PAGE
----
New Sick Leave Guidance for San Antonio Employers

07 October 2019 Labor & Employment Law Perspectives Blog
Author(s): Michael F. Ryan

San Antonio remains one of three Texas cities, along with Austin and Dallas, currently working to implement a paid sick leave ordinance. This past summer, we reported about the then-pending San Antonio sick leave ordinance, which was set to take effect on August 1, 2019, as well as the agreement in late July to delay its effective date to December 1, 2019, in order to study how the ordinance would affect workers and businesses.

Now, San Antonio has revised its ordinance, based on reviews and recommendations from a paid sick leave commission, giving employers updated guidelines for how to implement the ordinance on December 1. The most recent changes to the San Antonio ordinance primarily modify the “who” and the “how” of sick leave application.

The “who” that the ordinance applies to is now all employers regardless of size, creating a universal application of the rule. The “how” of ordinance application is now an accrual method standardized at one (1) hour of paid sick leave for every thirty (30) hours worked, up to a total of fifty-six (56) accrued sick leave hours per year. Other changes clarify when employees become eligible to accrue sick leave and how employees may file complaints about employer violations.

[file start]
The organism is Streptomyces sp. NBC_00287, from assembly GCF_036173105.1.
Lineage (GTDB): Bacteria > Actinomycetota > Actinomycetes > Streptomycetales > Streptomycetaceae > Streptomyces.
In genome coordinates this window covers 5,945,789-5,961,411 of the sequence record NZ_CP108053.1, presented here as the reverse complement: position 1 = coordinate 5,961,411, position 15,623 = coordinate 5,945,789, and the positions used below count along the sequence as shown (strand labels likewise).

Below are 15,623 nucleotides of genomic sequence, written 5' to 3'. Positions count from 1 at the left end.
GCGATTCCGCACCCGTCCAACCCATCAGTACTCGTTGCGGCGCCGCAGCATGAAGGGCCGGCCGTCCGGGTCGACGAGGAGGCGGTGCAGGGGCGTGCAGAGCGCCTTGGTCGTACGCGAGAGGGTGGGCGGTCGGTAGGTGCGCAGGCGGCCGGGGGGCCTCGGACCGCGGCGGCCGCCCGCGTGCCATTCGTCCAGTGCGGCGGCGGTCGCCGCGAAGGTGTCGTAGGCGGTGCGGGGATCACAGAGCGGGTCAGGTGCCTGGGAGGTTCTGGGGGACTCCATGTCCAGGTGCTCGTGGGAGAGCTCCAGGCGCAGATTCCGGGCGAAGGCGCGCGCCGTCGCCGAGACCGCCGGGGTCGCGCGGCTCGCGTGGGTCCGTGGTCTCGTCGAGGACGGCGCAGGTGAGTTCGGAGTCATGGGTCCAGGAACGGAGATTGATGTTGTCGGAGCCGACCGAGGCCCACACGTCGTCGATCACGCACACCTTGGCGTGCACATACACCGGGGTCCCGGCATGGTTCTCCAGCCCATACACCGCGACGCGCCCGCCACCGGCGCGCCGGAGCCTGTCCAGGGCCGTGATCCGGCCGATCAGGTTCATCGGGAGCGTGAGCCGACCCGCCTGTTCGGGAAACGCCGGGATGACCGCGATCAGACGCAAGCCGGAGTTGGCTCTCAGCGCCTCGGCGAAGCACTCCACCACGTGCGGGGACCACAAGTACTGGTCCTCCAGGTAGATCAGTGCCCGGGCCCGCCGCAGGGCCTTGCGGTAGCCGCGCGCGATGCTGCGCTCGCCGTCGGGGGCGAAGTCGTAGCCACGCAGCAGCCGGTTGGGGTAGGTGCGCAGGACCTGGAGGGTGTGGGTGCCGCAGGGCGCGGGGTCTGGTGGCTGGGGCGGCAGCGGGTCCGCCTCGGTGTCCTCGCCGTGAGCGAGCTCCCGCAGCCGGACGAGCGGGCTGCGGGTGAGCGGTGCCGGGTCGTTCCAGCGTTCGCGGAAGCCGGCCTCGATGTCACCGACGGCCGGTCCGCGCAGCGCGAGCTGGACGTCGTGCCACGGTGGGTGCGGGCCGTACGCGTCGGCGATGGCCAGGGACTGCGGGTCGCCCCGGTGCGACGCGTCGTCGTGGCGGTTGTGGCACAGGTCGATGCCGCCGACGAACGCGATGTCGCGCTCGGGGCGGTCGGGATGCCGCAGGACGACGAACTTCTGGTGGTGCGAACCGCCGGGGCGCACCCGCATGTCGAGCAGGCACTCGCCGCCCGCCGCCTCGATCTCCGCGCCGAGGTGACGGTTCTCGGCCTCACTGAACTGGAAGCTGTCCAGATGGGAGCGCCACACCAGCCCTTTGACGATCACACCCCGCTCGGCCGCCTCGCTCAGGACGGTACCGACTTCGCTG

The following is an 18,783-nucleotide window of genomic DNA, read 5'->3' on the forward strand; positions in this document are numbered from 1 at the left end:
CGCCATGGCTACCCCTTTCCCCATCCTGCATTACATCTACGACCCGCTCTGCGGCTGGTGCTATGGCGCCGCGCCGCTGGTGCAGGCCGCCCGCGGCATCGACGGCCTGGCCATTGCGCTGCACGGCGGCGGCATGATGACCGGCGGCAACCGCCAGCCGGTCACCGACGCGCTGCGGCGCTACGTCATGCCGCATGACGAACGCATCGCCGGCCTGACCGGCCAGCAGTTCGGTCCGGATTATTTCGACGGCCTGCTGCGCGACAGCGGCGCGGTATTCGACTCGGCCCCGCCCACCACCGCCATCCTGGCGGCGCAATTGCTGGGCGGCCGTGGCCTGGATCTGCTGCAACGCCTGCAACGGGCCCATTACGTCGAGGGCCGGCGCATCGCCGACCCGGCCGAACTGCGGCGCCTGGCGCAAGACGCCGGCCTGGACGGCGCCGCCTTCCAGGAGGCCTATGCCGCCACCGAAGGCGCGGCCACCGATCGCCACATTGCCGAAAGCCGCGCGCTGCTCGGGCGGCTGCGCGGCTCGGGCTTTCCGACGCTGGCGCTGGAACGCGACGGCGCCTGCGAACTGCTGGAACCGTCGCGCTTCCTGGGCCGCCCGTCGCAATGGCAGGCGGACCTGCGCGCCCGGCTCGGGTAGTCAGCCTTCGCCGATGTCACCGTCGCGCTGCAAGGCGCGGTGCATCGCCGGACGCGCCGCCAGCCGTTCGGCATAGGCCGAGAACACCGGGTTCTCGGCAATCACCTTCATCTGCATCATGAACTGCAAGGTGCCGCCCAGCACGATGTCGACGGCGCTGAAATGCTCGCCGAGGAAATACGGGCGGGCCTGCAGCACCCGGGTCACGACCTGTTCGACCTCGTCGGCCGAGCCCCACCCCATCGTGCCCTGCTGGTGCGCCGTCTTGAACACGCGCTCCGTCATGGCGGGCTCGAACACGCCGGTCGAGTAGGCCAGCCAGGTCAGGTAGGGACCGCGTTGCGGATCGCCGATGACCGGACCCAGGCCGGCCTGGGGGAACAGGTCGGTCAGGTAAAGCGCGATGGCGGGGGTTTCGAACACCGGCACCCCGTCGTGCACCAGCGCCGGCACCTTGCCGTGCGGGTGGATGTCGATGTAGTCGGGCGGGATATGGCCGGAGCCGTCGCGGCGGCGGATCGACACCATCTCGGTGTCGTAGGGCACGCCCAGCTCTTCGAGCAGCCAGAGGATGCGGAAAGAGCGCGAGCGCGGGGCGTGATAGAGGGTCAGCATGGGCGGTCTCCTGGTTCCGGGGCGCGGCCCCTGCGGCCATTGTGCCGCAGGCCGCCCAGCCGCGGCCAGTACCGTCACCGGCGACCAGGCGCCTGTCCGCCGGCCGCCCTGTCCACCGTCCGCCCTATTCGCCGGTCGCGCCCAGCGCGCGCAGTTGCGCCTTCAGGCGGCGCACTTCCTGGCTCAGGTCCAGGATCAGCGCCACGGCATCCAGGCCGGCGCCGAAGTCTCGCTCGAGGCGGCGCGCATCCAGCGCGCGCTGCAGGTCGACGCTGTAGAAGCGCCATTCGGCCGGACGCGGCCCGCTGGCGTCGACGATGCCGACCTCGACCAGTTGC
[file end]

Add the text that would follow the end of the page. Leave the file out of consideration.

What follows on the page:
While many business groups still believe San Antonio’s revised sick leave ordinance is preempted by Texas’ state wage laws, and its implementation on December 1, 2019 is still to be determined, employers should remain vigilant and stay up-to-speed on these changes in the run-up to December 1, 2019. It is still possible that the revised San Antonio ordinance will be challenged in court as we’ve seen with similar Dallas and Austin ordinances.  At the time this blog post is published, the Austin ordinance remains enjoined and the Dallas ordinance is pending litigation. In the case of the Dallas ordinance, there is an October 8, 2019, hearing on a motion to transfer venue, and the City of Dallas just filed a motion to dismiss the lawsuit on September 20, 2019.

We will continue to monitor the situation on all three ordinances and provide updates.

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